"The Roan Plateau Planning Area is almost half owned or leased by the natural gas industry," said Ken Neubecker, vice president of Colorado Trout Unlimited. CTU has worked diligently to protect and enhance rare, genetically pure Colorado River cutthroat trout that swim in two streams atop the Roan. "Keeping the other half intact for deer, elk and trout is a small thing to ask of an industry that is changing the face of the region.

An editorial in the Aspen Times says:

"This latest move by the BLM represents just another slap in the face to all the local governments and communities that have expressed support for protecting the Roan Plateau for over seven years. Such destruction will only increase if the Roan Plateau — one of the few remaining undeveloped landscapes in the area — is opened to drilling. Such destruction will change the Roan Plateau forever, and the scars will remain long after the natural gas is gone and the workers have left the area."

"These natural-gas wells will benefit only a small few within Colorado, many of whom moved here only for the pay the oil fields provide, not for the love of the state and the beauty it offers. Once the profit in the Roan natural gas fields is gone, the oil and gas companies and their workers will undoubtedly follow the supply and the next paycheck to the next place they can destroy — all while the Western Slope’s economy will be left in a shambles, just as it was in the 80s. Let’s have the foresight to not repeat the mistakes of the past and protect our beautiful and important public lands."

The following is from the Vail Daily.

Protesters: ‘No rigs on Roan’
Crowd delivers over 1,600 letters opposing BLM lease sales to energy companies

By Pete Fowler

In his 11 years at the Bureau of Land Management’s Glenwood Springs Field Office, Steve Bennett has never seen as many protest letters as were delivered Wednesday.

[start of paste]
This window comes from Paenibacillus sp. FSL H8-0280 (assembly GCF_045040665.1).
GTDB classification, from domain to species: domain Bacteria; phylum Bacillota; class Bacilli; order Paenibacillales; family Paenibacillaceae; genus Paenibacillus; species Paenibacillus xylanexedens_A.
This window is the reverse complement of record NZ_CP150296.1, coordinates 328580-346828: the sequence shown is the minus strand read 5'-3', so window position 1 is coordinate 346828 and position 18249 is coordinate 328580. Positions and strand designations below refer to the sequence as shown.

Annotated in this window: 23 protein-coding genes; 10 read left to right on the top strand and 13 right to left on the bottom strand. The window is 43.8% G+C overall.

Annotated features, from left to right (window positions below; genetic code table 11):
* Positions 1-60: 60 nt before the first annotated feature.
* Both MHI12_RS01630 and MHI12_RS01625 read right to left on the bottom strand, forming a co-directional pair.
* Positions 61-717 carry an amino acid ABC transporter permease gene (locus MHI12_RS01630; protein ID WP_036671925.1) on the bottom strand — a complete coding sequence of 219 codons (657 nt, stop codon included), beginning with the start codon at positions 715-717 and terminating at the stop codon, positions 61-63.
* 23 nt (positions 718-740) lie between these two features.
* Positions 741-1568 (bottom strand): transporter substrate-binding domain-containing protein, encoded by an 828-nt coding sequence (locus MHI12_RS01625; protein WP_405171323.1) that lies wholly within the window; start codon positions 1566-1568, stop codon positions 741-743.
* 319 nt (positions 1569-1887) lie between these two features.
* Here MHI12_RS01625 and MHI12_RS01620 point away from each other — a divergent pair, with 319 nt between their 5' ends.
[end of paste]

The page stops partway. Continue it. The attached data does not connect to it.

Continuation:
The letters — reportedly more than 1,600 delivered that day out of over 17,000 total — protest the BLM’s Aug. 14 lease sale of land for energy development on top of the Roan Plateau. For a typical lease sale there’s usually about six protests, Bennett said.

He’s also never seen protesters picket a BLM office in his 30 years with the agency. The message was as clear as it was on a sign one of over 30 protesters held: No rigs on the Roan.

Protesters said they believed the decision was coming from a federal level in Washington, D.C. They behaved cordially from a coned-off “First Amendment area.”
But one man yelled, “The whole U.S. is a First Amendment area!”

“Basically we came to send a strong message to the BLM that most citizens in the state of Colorado as well as elected officials favor protecting the Roan Plateau,” said Joe Neuhof, with the Colorado Environmental Coalition.

Pete Kolbenschlag, of the Campaign to Save Roan Plateau, said, “We want the BLM to finally listen to what people have been telling them all along — we’d rather not turn (the Roan Plateau) into an industrial zone.”

He said President Bush’s Administration has a “gung-ho” approach to push through this lease sale and other drilling efforts before the administration loses power.

Bennett, a BLM associate field manager, graciously accepted stacks of protest letters. He said the BLM would respond to the protests and decide how to proceed with the planned Aug. 14 lease sale of 55,186 acres of land on the Roan Plateau. He said there is no specific timeline for a response.

Phasing plans
Bennett said the BLM believes that plans for phased development on top of the Roan Plateau are an environmentally responsible way to allow energy development there.